Fargo Season 2 Review
5 / 5
The best thing that I have watched this year!
I thoroughly enjoyed the first season of Fargo. Second season syndrome is common in plenty of TV programmes, case in point the second season of True Detective. Which for me, seemed too laborious and slow in comparison to the breathtaking first season starring Matthew McConaughey and Woody Harrelson. Season 2 of Fargo is just as good as the first season of both Fargo and True Detective in my opinion. The storyline is unwaveringly addictive, the characters are developed well and the action scenes are wonderfully crafted.
The second season of Fargo is set in Luverne, Minnesota, a small town east of Sioux Falls, South Dakota, during the winter of 1979. The season will depict the violent Sioux Falls Massacre referenced in season one. It is dark comedy-crime drama which follows the Blumquist couple who are attempting to cover up a hit-and-run and murder of Rye Gerhardt. Rye himself had committed three murders himself, and these two events bring in State Trooper Lou Solverson to investigate, while the Gerhardts are subject to a takeover of their territory from the Kansas City Mob.
The first aspect of Fargo that I will discuss and praise is the incredible music choices that were made. Every episode, every scene in fact, had a fantastic score of music attached to it. Those responsible for the music choices and for integrating it seamlessly into the show seriously need an award. I have never before watched a TV show that has perfectly suited music so consistently.
Here is AV Club’s interview with the music supervisor for the second season of Fargo, Marguerite Phillips. It is a very interesting read and many of the choices are discussed at length which gives great insight into the thought process behind music choices and how they fit it with a particular scene.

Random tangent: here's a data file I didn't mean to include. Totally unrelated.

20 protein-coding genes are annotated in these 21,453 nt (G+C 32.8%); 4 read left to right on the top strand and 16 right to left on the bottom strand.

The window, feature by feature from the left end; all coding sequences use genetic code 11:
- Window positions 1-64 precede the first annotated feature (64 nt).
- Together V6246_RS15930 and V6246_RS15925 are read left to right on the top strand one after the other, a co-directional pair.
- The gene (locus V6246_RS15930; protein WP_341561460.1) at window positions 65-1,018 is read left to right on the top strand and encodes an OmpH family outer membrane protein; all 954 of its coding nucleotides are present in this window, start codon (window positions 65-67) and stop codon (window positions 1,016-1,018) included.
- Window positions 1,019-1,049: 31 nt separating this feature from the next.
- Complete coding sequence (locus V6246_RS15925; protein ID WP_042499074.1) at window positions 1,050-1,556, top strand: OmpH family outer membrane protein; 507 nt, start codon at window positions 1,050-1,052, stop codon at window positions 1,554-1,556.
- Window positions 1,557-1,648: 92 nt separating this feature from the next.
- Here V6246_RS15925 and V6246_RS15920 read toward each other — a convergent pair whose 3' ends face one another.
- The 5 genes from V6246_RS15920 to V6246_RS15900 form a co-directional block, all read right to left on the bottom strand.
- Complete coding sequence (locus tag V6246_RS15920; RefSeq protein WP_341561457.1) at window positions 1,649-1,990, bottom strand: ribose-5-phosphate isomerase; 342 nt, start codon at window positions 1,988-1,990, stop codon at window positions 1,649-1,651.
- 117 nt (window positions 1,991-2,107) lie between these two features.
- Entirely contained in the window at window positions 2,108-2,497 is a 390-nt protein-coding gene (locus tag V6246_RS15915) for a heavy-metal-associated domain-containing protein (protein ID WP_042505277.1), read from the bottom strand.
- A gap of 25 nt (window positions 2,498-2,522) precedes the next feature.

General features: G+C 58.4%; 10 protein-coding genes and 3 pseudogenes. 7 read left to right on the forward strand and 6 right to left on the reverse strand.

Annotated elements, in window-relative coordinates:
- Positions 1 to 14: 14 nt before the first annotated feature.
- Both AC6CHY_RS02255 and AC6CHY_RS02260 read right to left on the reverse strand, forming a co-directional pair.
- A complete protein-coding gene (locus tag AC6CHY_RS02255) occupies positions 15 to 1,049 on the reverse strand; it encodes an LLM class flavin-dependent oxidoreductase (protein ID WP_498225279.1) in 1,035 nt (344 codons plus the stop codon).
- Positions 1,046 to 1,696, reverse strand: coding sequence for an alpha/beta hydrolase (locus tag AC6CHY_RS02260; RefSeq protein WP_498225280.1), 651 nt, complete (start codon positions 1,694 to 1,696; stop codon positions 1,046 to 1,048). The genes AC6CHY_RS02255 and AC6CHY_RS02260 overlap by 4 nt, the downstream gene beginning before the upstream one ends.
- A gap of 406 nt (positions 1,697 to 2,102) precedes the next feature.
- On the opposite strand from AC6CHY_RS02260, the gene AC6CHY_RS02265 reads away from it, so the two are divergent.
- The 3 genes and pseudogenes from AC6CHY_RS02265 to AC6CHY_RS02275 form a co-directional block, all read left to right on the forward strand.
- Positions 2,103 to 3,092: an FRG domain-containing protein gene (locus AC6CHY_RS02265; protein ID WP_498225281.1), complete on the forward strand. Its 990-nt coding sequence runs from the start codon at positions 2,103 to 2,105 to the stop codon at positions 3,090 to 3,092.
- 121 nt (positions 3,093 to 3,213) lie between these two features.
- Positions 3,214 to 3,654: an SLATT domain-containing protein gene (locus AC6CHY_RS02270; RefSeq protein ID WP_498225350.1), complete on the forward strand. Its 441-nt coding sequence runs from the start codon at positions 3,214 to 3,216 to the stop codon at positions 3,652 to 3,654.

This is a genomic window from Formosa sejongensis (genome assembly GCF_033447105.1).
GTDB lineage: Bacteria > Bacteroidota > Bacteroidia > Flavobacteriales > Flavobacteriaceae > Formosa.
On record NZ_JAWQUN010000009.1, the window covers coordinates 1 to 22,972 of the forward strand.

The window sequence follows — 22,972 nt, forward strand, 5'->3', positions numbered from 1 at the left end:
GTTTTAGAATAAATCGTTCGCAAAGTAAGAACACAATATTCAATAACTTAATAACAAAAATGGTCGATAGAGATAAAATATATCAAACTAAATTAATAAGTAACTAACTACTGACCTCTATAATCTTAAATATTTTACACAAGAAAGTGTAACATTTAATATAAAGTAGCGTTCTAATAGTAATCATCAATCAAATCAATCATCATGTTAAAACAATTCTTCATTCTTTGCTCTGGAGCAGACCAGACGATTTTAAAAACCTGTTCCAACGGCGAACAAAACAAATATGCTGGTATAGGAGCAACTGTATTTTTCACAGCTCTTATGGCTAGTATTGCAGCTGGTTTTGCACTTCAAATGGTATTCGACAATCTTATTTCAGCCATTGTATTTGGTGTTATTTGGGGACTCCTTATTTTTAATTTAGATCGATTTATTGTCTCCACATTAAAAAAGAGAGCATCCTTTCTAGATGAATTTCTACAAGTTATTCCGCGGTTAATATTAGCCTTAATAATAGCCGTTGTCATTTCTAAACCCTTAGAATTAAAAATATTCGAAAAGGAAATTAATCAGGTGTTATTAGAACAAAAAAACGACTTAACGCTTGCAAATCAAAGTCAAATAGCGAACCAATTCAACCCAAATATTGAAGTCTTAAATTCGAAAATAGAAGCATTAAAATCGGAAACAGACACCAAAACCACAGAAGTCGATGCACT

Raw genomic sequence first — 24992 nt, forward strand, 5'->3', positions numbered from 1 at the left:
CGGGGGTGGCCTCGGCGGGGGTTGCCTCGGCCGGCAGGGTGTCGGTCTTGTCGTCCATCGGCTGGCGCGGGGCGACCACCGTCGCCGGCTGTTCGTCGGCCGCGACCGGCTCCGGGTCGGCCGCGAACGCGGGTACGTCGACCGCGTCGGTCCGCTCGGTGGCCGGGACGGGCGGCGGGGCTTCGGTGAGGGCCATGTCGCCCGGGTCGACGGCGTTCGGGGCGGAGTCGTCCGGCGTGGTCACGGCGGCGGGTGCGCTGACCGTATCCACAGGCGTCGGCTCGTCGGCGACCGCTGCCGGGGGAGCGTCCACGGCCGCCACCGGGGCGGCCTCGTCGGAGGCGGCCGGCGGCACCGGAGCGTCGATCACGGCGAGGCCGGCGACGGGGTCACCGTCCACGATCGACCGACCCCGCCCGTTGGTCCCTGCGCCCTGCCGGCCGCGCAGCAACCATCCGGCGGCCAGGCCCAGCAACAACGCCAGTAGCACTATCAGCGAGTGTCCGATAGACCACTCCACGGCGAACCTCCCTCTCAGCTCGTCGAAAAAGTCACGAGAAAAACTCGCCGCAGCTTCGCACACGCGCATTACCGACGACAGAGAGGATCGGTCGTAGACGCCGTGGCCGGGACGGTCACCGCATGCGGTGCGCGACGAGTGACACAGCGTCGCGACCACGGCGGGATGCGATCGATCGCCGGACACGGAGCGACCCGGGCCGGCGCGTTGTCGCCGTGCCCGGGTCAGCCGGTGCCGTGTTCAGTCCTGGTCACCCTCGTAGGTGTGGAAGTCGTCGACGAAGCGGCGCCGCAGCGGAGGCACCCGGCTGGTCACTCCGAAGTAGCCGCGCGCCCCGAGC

I have also included a list of songs used throughout the season.
I can’t fault a single actor in this. Kansas City mobster Mike Mulligan (Bokeen Woodbine), State Trooper Lou Salverson (Patrick Wilson), Dodd Gerhardt (Jeffrey Donovan), Karl Weathers (Nick Offerman) and Peggy Blumquist (Kirsten Dunst) were my pick of the bunch, but the whole cast were exceptional.
Notable acting scenes:
Nick Offerman arriving drunk at the Police Station before talking to the Gerhardts outside the building.
Jeffrey Donovan in the Blumquist’s basement as he searches for Peggy.
Bokeen Woodbine, any scene where he is quoting someone.
Patrick Wilson, whenever he is face-to-face with the Gerhardts or the Kansas City mob.
Kirsten Dunst in the cabin, when on the run from everyone.
The Castle. Episode 9 is the result of the huge build up in tensions between the Gerhardt family and the Kansas City mob who are battling for the same territory, and you throw into the mix the Blumquist couple who have gotten themselves tied up in very messy business, culminating in the famous Sioux Falls Massacre. Every single second of that episode was breathtaking. The split-frame shots which were characteristic of the show in general were great in showing simultaneous action while not distracting the viewer from the other, and episode 9 has plenty of action vital to the storyline.
Vanity Fair have done a very intriguing piece about this incredible episode, and they have played particular focus to the mysterious, supernatural element that is crucial in this episode as well as the first episode.
Fargo has won Best Television Programme of the Year at the AFI Awards, seeing off Game of Thrones, Better Call Saul, Mr Robot, Homeland and Empire. It is also up for fourteen other awards, with many more to be announced in future for certain.
This is the best TV show I have seen this year by far, beating Game of Thrones, House of Cards, Broadchurch and Doctor Foster. P. S. I do need to catch up on plenty of TV shows though!